Building a Playhouse Fort Can Teach STEM Skills to Kids
Posted October 27, 2016 by Fort Magic
A playhouse marks nearly every childhood. Whether extravagant and Dad-built, created with blankets or hidden among the trees and foliage of the woods, this staple of back when memories delights. But, at five or eight or ten years old, who knew all that building and imagining was anything more than fun? Using a Fort Magic kit to create a STEM playhouse amplifies the learning. These sticks, connectors, and arcs naturally promote the use of science, technology, engineering and math skills. And, despite the traditional, “no girls allowed” sign on many a neighborhood fort, STEM playhouses speak to girls and boys.
But, why is this so important? Why has STEM become such a buzzword in the educational world? The skills behind science, technology, engineering, and math offer our kids successful outcomes in the future. STEM breeds creators, innovators, thinkers and problem-solvers. It is the foundation of higher learning, and it begins to flourish at a young age with a playhouse fort.
You might wonder exactly how to create a STEM playhouse. Start with basic sticks like those in a Fort Magic kit and just get to designing. The truth is there is no wrong way to build a STEM playhouse. The fort may take on the look of a traditional playhouse complete with an angled roof, windows, and a picket fence. Or, the shape may appear more abstract and geometrical. Perhaps your playhouse will boast turrets or lookout towers. Or, maybe the design will lack any appearance of a building at all. It is not the design or shape that makes a playhouse STEM-worthy. It is the skills employed to build it. Tackling the forces of gravity on fort walls or determining building materials develops science skills. Design challenges build forts and engineering skills simultaneously. And, counting, estimation and measurement represent just a few of the math skills used in this constructive play.
In reality, STEM represents hands-on learning that transfers to the world around us. It focuses on concepts rather than hard facts at the level of fort building. Creativity, problem-solving, ingenuity, resourcefulness and curiosity naturally arise out of fort building. And, these qualities prove to be the foundation of future STEM activities and careers. From the dreaming to the planning, the construction to the playtime, STEM concepts are practiced by young children without a thought. Yes, learning takes place in the childhood classroom of play – even at the academic level. Need more specifics?
Fort building offers opportunities to plan designs and steps to achieve them. This important sequential thinking lies at the heart of STEM activities. Kids need to figure out the best location and shape for the fort. What coverings will the Fort Magic playhouse support for roofs and walls? Should other materials be used in the design or architecture? Construction of the fort develops more STEM concepts through the use of building skills. How will the fort be put together? What lengths and types of pieces bring the design to life? How many of each type of piece are needed? Which designs make for stronger, sturdier fort bases to withstand family pets or younger siblings? Problem-solving proves vital across STEM fields. And, once again, the playhouse fosters this skill. Kids naturally address the wobbly wall or the collapsed creation. When the number of connector pieces is short for the intended design, does the creation take on a new shape or is a new way to connect the pieces found? What are the consequences of building too high or wide or narrow? Finally, STEM activities teach kids to experiment and accept failure as they discover new ways of tackling issues. In fort building, children may find innovative designs in the process. And, confidence is built as they learn that they can discover solutions and finish a project.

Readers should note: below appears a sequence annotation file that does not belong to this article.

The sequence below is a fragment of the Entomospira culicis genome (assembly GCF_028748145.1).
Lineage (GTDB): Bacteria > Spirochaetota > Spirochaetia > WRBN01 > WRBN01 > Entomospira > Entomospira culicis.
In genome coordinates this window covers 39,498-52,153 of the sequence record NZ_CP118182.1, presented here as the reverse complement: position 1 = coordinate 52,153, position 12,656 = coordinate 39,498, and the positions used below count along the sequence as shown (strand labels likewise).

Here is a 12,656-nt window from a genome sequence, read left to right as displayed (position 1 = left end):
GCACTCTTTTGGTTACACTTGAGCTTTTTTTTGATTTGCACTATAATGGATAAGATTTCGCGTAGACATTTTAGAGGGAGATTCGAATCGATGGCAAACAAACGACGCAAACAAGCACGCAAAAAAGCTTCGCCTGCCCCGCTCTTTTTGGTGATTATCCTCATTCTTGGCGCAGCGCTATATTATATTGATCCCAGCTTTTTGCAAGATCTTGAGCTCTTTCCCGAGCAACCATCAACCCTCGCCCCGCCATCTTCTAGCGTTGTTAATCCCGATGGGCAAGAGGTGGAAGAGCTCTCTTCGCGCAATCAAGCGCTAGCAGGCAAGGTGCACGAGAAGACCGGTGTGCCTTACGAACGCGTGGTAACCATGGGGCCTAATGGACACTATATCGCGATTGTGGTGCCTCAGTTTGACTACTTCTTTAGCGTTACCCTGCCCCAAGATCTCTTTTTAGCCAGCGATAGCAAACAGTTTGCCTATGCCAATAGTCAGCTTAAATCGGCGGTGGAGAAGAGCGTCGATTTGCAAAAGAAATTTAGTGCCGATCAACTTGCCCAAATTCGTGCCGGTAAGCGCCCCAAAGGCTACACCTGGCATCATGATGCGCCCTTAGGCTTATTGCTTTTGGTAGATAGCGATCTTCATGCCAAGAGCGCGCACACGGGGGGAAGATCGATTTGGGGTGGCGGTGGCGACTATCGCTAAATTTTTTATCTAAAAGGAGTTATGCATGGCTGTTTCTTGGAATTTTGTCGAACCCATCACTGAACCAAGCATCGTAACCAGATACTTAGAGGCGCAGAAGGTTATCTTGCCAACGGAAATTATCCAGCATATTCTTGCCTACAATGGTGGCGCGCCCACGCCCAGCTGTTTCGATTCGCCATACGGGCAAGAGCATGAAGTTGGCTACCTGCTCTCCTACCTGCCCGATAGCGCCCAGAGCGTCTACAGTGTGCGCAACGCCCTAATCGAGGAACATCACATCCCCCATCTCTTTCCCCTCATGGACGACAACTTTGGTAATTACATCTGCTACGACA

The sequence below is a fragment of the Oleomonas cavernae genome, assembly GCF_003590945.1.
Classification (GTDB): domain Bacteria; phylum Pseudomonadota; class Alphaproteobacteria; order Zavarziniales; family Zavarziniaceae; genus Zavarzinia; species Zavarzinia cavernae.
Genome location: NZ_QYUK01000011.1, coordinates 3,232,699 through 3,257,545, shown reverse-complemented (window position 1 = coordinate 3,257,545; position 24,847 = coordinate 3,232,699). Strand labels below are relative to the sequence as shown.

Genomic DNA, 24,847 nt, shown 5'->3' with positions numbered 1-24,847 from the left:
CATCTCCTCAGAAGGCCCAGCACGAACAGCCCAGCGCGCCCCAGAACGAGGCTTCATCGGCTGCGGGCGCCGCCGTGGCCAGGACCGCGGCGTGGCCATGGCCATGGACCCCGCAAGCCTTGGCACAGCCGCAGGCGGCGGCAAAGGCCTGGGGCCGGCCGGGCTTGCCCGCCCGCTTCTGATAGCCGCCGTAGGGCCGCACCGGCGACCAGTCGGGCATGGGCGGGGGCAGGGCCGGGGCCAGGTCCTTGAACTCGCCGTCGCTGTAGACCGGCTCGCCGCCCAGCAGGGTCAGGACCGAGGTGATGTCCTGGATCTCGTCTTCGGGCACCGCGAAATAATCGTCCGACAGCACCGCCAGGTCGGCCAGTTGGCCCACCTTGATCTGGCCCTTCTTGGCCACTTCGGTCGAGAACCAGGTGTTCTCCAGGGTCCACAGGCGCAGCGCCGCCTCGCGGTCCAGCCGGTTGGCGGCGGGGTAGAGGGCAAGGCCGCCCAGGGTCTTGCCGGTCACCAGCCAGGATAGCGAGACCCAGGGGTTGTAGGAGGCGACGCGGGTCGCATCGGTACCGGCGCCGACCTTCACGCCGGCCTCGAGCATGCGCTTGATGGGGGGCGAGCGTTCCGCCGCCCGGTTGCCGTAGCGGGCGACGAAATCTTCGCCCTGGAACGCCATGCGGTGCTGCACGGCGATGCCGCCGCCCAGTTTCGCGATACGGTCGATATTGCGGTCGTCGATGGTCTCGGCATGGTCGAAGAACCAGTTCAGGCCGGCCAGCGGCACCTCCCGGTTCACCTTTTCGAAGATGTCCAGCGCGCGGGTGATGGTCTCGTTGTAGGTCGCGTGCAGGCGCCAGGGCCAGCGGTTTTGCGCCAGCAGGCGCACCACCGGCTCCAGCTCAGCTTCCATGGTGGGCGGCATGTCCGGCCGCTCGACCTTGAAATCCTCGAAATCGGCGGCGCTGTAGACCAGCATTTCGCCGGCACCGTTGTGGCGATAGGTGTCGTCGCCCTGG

If you worry that the technology side of STEM has been short-changed, take a look inside the fort. While we often think of fort building as a break from or alternative to screen time, the occasional integration of the two produces great benefits. Used wisely and well-timed, technology adds to the fort building experience rather than detracts from it. Yes, technology can supplement fort play. A parent-protected tablet or other device presents the ability to explore a variety of topics. Use the following ideas to spur your thoughts on encouraging this vital skill development. Let kids use a digital device to:
— Research design ideas or issues.
— Discover facts about the Native Americans or astronauts to inform their play.
— Write collaboratively a story about their adventures.
— Read or listen to classic stories to inspire their imaginations.
— Create a short film or funny short.
STEM skill development proves vital for boys and girls. A Fort Magic playhouse builds this foundation from the early days when learning is nothing but fun. How are you making it fun to teach your children STEM skills? Share your ideas below!
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